events. I guess I'm not a true explorer. Out in the Northwest
Territories, above the tree line on the archipelago, I became very sick and
just wanted to lie down and get it over with. Thankfully, I had good
friends with me, and a ski-doo with a covered sled on the back. It was
nothing, absolutely nothing, like what Shackleton and his crew faced.
It takes a special leader to do what they did. I wonder if there was
dissent in the group, because like the dogs, it was never mentioned. I
have to believe there was friction; as the narrator says, the men began to
lose it. But because this is a story about victory, it does not do an
even job with the negatives also. That's alright, it's probably better
that way. Shackleton must have been a charismatic person, taking the
lead like he did, making those life and death decisions. He must have
been a truly amazing person.
My first reaction to the music of this film was that it was terrific, with
a really epic sort of feel to it. But that worked against it, too.
Whenever Shackleton was approaching a victory over nature, overcoming another
obstacle, the music foreshadowed it, letting us on to the secret just a little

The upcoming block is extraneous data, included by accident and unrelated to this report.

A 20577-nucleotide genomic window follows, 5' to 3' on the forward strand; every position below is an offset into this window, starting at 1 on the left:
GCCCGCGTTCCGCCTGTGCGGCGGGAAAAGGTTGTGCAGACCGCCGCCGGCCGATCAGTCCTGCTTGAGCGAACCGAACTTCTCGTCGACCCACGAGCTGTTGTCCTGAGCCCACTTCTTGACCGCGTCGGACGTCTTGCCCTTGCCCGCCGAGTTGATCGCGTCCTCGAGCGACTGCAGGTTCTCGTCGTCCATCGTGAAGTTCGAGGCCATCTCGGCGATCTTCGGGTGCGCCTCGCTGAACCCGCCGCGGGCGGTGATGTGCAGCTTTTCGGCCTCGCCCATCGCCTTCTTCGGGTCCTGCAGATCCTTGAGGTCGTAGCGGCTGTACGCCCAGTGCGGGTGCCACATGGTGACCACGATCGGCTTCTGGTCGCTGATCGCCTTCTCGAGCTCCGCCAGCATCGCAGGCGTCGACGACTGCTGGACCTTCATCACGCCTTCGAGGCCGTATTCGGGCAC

early. But it was still very nice to listen to.
The scenery was also terrific. There were breathtaking views of the
ice, gigantic icebergs, crashing ice flows, dark blue skies, and don't forget
Elephant Island, a chunk of rock that was amazing to look at because it looked
like there were ants crawling all over it -but those ants were penguins,
little dots from a long shot. Even the old footage showed us some
incredible sights. But I wonder how they managed to record the
ice-breaking tactics the ship was put through -the camera must have hung well
out over the prow of the ship, perhaps with the cameraman there behind it!
The story was really amazing. The way it was told was also very well
done. The movie was well made, with visuals and music that brought life
to the icy settings. That this is a true story only makes it more
amazing. This was quite a journey.